COVID-19 vaccine hesitancy decreased more rapidly among Black people compared to whites since shots became available in December 2020, according to a study published Friday (Jan. 21) in the journal JAMA Network Open.
Consequently, the authors suggest that attempts to increase the vaccination rate in the Black community should focus on barriers other than hesitancy.
“If it’s not hesitance that’s explaining lower vaccine rates among Black Americans, it’s probably access barriers,” Tasleem Padamsee, lead author of the paper, told Bloomberg Law. “We need to switch our focus to be thinking about: What are the specific access barriers that are affecting specific groups and specific communities? And what do we do to alleviate them?”
In the study, the researchers highlighted several barriers to access, including “distant vaccine sites, lack of transportation, and inflexible work hours” that hinder higher rates of vaccination in at-risk communities.
As of Jan. 10, 60 percent of Whites had at least one COVID-19 vaccine, compared to 54 percent of Blacks in 42 states, Bloomberg reported, citing a Kaiser Family Foundation analysis.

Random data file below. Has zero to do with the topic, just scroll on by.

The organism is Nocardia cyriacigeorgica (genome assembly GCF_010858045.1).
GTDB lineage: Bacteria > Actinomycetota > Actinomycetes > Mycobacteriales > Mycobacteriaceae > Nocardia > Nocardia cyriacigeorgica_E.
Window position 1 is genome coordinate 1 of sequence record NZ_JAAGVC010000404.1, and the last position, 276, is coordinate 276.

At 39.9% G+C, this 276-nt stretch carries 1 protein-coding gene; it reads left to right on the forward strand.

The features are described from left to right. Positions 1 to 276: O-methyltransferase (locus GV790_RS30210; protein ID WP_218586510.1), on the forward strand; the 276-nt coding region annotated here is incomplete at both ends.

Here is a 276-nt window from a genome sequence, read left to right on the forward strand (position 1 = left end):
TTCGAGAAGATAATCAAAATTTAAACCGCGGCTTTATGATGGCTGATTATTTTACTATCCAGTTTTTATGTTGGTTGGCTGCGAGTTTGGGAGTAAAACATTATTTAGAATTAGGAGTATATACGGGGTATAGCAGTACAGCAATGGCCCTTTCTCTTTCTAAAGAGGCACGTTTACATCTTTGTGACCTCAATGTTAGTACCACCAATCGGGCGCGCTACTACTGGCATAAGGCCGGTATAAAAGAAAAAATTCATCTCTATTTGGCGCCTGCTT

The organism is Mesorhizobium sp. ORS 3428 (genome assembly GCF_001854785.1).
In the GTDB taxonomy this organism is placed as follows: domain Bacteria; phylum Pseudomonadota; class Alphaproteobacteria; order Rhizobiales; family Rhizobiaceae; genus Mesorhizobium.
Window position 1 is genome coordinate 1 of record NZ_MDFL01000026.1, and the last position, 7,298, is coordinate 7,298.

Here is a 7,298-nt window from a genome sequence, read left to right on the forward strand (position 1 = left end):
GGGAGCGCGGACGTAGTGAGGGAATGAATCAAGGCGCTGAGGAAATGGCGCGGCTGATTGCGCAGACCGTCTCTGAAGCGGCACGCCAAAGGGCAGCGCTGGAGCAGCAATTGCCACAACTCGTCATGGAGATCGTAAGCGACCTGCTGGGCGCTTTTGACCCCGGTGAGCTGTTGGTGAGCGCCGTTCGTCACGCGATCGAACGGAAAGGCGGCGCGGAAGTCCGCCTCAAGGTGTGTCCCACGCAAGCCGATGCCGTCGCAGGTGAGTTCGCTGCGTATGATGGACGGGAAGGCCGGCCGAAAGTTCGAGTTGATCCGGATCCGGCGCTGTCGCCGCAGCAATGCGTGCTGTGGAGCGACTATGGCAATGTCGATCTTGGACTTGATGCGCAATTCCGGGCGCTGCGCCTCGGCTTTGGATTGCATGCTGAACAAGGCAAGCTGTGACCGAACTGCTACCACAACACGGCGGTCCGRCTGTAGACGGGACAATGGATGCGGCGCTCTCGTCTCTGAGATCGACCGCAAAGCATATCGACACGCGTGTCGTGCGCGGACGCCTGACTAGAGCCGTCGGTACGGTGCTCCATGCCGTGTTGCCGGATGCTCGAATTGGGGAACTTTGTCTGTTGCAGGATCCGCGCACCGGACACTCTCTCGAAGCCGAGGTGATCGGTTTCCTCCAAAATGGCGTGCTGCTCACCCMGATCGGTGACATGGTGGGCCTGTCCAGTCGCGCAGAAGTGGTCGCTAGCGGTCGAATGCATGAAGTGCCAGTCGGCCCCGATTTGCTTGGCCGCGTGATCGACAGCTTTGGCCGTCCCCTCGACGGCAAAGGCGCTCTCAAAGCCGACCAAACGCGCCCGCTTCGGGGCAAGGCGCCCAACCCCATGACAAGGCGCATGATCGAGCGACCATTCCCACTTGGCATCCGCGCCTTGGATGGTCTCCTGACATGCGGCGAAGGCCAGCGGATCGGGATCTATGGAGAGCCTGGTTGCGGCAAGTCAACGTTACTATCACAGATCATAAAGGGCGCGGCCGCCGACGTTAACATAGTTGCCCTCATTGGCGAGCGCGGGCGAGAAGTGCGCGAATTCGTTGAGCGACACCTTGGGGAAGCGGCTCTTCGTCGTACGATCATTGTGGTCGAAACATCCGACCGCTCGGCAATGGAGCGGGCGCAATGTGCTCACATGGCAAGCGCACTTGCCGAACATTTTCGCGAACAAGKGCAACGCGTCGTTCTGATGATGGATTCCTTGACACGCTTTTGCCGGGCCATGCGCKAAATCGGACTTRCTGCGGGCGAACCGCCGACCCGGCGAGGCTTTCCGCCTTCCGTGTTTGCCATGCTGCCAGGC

Vaccine hesitancy increased across the nation between the spring of 2020 when the pandemic emerged and December 2020 when the COVID-19 vaccine became available, the study said.
“This trend was especially pronounced among Black individuals, who consistently had the highest rates of vaccine hesitancy among US racial and ethnic groups,” researchers noted.
Only 36 percent to 49 percent of Blacks, compared with 44 percent to 59 percent of whites, intended to be vaccinated when shots became available. The reasons ranged from safety concerns to conspiracy beliefs.
“Among Black individuals in the U.S., historical racism and institutional racism also drive vaccine distrust,” the researchers acknowledged. “Historical traumas, such as the Tuskegee syphilis study and the unethical and nonconsensual use of cancer cells from Henrietta Lacks, provide important context for understanding vaccine hesitancy among Black individuals.”
The research team surveyed 1,200 adults in the U.S. each month from December 2020 through June 2021. Participants self-reported the likelihood of getting vaccinated, using a six-point scale with six meaning extremely likely to get the shot.
For the first three months, whites in the survey consistently intended to get vaccinated at a higher rate than Blacks. By April 2021, Black participants surpassed white respondents and remained higher through the end of the study.
“A key factor associated with this pattern seems to be the fact that Black individuals more rapidly came to believe that vaccines were necessary to protect themselves and their communities,” the authors stated.
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